A GARDEN highlighting Limerick’s very rich medieval heritage is to feature at Bloom 2014 in Dublin’s Phoenix Park.
Visitors to Ireland’s largest gardening event on the June Bank Holiday weekend will enjoy the ‘Limerick Culture Garden’, a medieval pleasure garden which is being put together as part of the City of Culture project.
Promoting Limerick’s medieval heritage to a wider audience, the garden will feature castles, monasteries and manor houses of the middle ages.
Once the festival - which is expected to attract 120,000 people between May 29 and June 2 - is over, plans are in place to rebuild the bloom garden in Limerick.
A number of sites, including the fireplace site on Nicholas Street, Fanning’s Castle and the Hunt Museum were considered.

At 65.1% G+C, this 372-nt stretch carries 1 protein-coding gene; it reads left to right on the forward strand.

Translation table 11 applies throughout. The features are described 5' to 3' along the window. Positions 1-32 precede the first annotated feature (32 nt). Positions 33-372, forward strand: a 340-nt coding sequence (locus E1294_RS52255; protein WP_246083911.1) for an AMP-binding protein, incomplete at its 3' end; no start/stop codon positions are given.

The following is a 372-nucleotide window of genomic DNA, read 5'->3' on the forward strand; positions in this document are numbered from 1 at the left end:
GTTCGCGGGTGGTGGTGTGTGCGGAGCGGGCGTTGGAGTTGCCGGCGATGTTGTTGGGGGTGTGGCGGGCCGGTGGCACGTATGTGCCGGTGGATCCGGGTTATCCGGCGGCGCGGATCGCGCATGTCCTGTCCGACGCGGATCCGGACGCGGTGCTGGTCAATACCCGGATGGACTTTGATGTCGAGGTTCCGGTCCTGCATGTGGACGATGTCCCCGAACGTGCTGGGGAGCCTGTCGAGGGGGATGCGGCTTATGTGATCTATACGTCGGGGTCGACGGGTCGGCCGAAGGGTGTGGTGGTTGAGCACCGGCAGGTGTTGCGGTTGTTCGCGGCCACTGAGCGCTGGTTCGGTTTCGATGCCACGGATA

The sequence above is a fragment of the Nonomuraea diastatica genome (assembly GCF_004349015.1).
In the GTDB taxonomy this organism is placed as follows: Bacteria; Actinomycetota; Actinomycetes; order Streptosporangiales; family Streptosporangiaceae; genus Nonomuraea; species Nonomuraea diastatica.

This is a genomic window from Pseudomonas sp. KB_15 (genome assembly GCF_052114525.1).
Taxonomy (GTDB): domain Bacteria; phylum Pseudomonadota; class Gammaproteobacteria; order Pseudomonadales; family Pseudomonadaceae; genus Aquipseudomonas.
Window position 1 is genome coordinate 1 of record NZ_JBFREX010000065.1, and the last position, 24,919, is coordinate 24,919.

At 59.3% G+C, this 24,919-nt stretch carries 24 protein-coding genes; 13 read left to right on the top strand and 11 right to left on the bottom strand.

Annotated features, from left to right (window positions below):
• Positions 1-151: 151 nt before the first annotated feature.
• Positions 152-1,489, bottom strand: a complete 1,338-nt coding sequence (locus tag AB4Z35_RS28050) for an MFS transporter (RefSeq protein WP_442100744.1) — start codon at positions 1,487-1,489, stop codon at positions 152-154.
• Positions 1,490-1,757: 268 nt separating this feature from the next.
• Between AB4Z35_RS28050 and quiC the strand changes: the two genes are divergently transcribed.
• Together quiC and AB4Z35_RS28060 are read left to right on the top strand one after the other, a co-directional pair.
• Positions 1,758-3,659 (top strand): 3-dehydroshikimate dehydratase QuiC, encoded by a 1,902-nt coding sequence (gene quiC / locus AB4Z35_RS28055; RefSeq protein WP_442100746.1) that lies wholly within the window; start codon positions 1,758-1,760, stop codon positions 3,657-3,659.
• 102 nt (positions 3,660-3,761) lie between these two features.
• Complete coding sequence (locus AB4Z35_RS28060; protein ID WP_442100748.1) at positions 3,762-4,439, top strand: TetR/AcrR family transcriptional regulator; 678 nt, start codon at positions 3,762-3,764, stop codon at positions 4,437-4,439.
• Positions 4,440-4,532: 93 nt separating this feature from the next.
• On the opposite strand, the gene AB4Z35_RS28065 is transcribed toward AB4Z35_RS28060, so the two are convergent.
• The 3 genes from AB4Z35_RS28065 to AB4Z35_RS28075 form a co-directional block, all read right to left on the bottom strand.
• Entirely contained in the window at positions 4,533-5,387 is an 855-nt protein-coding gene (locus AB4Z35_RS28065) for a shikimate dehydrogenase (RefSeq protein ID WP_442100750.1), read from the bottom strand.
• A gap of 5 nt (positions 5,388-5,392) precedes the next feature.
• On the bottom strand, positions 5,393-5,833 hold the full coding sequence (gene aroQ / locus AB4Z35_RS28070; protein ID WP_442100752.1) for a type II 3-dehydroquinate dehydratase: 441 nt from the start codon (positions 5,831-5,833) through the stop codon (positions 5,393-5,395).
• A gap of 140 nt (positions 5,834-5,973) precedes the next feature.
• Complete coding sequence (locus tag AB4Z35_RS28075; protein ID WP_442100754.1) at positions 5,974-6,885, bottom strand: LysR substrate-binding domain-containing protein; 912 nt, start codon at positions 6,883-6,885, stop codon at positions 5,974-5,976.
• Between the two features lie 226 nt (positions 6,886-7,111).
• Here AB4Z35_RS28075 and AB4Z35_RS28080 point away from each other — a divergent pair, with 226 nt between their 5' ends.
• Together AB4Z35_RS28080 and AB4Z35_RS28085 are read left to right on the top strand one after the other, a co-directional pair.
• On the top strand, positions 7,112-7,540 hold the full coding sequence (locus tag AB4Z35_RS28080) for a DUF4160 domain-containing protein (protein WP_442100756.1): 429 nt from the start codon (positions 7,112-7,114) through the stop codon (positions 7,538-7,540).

But the City Hall courtyard has been chosen, due to the number of visitors which pass by it. It is hoped it will create a new destination for sightseers.
Speaking at this week’s sporting and cultural meeting, Fine Gael councillor Michael Hourigan said: “It has a very prestigious location in the Bloom festival, where 120,000 people will see it. This is a huge opportunity to bring it back to Limerick, and keep it as a legacy to our year as City of Culture.”
Fine Gael councillor Michael Sheahan, who also sits on the committee added: “This would be a lasting cultural and artistic footprint for Limerick.”
County councillor Francis Foley, Fianna Fail said it is “only right and proper” the garden is returned to the city.
Cllr Hourigan, who chairs the sporting and cultural committee has also welcomed imminent plans to transplant the city museum from its temporary home in the Istabraq Hall to the Franciscan Church.
This is expected to happen by the middle of this year.
“We don’t want buildings like the Franciscan Church lying idle. It makes a huge statement about the city. We need to keep living buildings in the city centre,” he said.